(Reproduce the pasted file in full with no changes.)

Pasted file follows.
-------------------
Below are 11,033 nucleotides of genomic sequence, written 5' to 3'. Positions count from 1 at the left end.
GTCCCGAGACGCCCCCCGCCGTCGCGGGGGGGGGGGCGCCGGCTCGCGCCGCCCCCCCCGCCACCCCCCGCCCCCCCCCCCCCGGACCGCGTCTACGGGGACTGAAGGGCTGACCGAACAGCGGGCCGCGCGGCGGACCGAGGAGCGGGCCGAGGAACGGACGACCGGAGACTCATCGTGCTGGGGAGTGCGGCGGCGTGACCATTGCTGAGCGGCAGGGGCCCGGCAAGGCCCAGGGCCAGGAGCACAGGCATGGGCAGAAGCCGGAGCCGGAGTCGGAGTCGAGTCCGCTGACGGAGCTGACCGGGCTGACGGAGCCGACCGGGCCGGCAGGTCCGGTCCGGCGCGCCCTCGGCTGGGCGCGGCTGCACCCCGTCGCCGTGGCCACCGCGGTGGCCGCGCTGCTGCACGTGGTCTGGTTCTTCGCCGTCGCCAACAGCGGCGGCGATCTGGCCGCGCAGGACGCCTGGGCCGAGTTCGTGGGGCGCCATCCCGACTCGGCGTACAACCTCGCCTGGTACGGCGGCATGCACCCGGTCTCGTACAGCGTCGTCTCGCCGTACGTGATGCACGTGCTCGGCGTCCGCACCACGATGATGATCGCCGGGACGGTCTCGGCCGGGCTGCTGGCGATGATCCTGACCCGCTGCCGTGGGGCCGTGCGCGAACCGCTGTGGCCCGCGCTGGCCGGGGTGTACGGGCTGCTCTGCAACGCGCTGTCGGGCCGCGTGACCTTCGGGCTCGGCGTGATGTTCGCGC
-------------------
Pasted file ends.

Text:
Below are 11,033 nucleotides of genomic sequence, written 5' to 3'. Positions count from 1 at the left end.
GTCCCGAGACGCCCCCCGCCGTCGCGGGGGGGGGGGCGCCGGCTCGCGCCGCCCCCCCCGCCACCCCCCGCCCCCCCCCCCCCGGACCGCGTCTACGGGGACTGAAGGGCTGACCGAACAGCGGGCCGCGCGGCGGACCGAGGAGCGGGCCGAGGAACGGACGACCGGAGACTCATCGTGCTGGGGAGTGCGGCGGCGTGACCATTGCTGAGCGGCAGGGGCCCGGCAAGGCCCAGGGCCAGGAGCACAGGCATGGGCAGAAGCCGGAGCCGGAGTCGGAGTCGAGTCCGCTGACGGAGCTGACCGGGCTGACGGAGCCGACCGGGCCGGCAGGTCCGGTCCGGCGCGCCCTCGGCTGGGCGCGGCTGCACCCCGTCGCCGTGGCCACCGCGGTGGCCGCGCTGCTGCACGTGGTCTGGTTCTTCGCCGTCGCCAACAGCGGCGGCGATCTGGCCGCGCAGGACGCCTGGGCCGAGTTCGTGGGGCGCCATCCCGACTCGGCGTACAACCTCGCCTGGTACGGCGGCATGCACCCGGTCTCGTACAGCGTCGTCTCGCCGTACGTGATGCACGTGCTCGGCGTCCGCACCACGATGATGATCGCCGGGACGGTCTCGGCCGGGCTGCTGGCGATGATCCTGACCCGCTGCCGTGGGGCCGTGCGCGAACCGCTGTGGCCCGCGCTGGCCGGGGTGTACGGGCTGCTCTGCAACGCGCTGTCGGGCCGCGTGACCTTCGGGCTCGGCGTGATGTTCGCGC